So now he’s hiding. He’s telling lies. And everything sexy has gone so badly sideways that you’re writing me. OK. Your one and only hope is completely contingent on whether you want to save this thing. If so? Get to therapy. BOTH of you. If not, send him packing. (Not my first choice. My first choice? Get yourself a lover who finds YOU sexy and try to ride it out until the kids fly the coop.)
Anyway, getting over this is not something you’re likely to do alone. Good luck. You’re going to need it.
EUGENE, SIR: We are two couples. One night drinking, though drinking did not have anything to do with it, we got intimate when our partners disappeared to the store to get some supplies for a party we were having. We all really like each other, and this was a surprise. Not one that we feel that bad about, but that’s not the issue. The issue is: Confess or not? —Ode
Dear Oopsy Daisy: While confession is good for the soul, it’s probably not good for much else. I say this because if you believe for even one second that this will be greeted warmly and praises will be sung concerning your honesty and your inability to live a lie, you have, maybe honestly, lost your mind. In rare instances this might be something everyone can/will get over, but it will still be a thing to get over. And while, in general, I believe honesty to be the best policy, I’m also a realist. But how real you want to be depends on a few things. Mostly: Will you do it again?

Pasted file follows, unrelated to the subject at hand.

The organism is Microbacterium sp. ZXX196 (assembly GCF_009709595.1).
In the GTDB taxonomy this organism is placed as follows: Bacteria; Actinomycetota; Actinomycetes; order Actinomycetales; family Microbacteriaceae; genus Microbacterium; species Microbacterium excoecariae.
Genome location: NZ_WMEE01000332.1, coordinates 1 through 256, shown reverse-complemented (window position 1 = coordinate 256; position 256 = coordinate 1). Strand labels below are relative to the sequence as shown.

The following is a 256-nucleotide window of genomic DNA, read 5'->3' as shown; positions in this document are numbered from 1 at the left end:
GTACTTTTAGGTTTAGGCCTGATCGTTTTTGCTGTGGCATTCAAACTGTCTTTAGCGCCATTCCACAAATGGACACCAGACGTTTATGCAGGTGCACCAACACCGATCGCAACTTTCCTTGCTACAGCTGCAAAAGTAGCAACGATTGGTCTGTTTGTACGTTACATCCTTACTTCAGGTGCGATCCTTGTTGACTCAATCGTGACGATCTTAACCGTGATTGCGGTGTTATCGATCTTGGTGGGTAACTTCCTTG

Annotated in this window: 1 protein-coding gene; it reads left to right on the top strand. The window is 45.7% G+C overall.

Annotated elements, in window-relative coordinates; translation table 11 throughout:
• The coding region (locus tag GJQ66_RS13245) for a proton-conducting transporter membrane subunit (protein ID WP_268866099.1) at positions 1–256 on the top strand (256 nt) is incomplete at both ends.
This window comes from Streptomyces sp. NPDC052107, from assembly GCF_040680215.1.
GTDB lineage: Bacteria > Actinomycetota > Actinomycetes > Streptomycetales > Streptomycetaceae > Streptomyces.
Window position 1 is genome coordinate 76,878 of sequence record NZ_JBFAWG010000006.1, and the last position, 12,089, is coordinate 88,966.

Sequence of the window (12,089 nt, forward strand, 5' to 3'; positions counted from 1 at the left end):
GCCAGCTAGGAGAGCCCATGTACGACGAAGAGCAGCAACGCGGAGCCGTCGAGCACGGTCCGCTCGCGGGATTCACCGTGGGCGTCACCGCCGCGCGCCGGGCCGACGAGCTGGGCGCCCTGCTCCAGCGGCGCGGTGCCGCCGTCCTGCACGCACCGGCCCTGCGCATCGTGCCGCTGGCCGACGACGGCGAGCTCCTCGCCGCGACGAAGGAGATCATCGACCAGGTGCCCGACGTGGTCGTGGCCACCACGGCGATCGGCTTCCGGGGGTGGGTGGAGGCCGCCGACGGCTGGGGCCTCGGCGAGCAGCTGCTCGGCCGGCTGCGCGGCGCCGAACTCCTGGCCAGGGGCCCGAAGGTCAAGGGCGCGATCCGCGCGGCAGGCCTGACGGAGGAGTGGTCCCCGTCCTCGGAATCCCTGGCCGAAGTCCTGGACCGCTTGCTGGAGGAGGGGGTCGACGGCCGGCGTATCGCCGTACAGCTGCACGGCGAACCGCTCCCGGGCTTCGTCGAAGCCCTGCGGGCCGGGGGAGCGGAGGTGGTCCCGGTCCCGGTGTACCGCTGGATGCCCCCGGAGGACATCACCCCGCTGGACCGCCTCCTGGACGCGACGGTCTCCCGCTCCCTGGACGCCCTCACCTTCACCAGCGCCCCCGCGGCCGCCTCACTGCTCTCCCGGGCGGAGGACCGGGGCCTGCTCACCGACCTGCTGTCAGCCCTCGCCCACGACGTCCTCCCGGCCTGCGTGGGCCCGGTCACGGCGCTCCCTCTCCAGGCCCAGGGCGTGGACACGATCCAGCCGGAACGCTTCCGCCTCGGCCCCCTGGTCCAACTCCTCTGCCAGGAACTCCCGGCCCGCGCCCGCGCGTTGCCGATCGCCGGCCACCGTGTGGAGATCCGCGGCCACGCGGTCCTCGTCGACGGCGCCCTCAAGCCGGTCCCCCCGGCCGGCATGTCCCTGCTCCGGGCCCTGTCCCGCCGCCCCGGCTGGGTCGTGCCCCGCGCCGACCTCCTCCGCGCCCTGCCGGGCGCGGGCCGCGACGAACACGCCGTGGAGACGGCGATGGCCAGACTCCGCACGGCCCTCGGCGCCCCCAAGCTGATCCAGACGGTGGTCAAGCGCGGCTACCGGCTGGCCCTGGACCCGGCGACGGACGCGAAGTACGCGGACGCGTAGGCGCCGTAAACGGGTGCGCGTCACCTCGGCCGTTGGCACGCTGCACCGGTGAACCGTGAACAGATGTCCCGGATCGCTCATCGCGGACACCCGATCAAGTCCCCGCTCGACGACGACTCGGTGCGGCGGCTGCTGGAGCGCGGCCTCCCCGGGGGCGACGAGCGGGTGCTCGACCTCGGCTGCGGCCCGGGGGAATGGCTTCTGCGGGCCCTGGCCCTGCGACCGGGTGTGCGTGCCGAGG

If you do it again, it’s an affair and you’re not only flirting with discovery — you’re inviting destruction. Meaning you’re on your own and neither I, nor anyone with good sense and an aversion to head wounds, can help you. If you don’t do it again? Maybe now would be a time to dummy up and make believe it never, ever happened. BOTH of you. Since if one person breaks and confesses, the one who has kept the confidence looks very, very bad. And by using the word looks, I’m trying to be nice.
A Grand Ol’ Time
EUGENE, SIR: Would a man be spending almost $1,000 at a strip club for something other than sex? A credit card bill just fell into my hands and … —Amanda
Dear A Man Da: Depending how stupid your man is: yes. He could have gone for overpriced “champagne.” He could have had too much of said “champagne” and lost track of his credit card. He could have retreated to a private room minus his credit card. But I imagine he’s told you all of this, and I have confirmed it and since you haven’t asked me if I’d believe these excuses/reasons, I might not have to act like I did. Which is good, because I don’t. And while strippers are NOT hookers, some hookers are strippers. Do some hookers take credit cards? Yes. Was his stripper a hooker who took a credit card? Well, he says no, right? So he must be telling the truth. Right?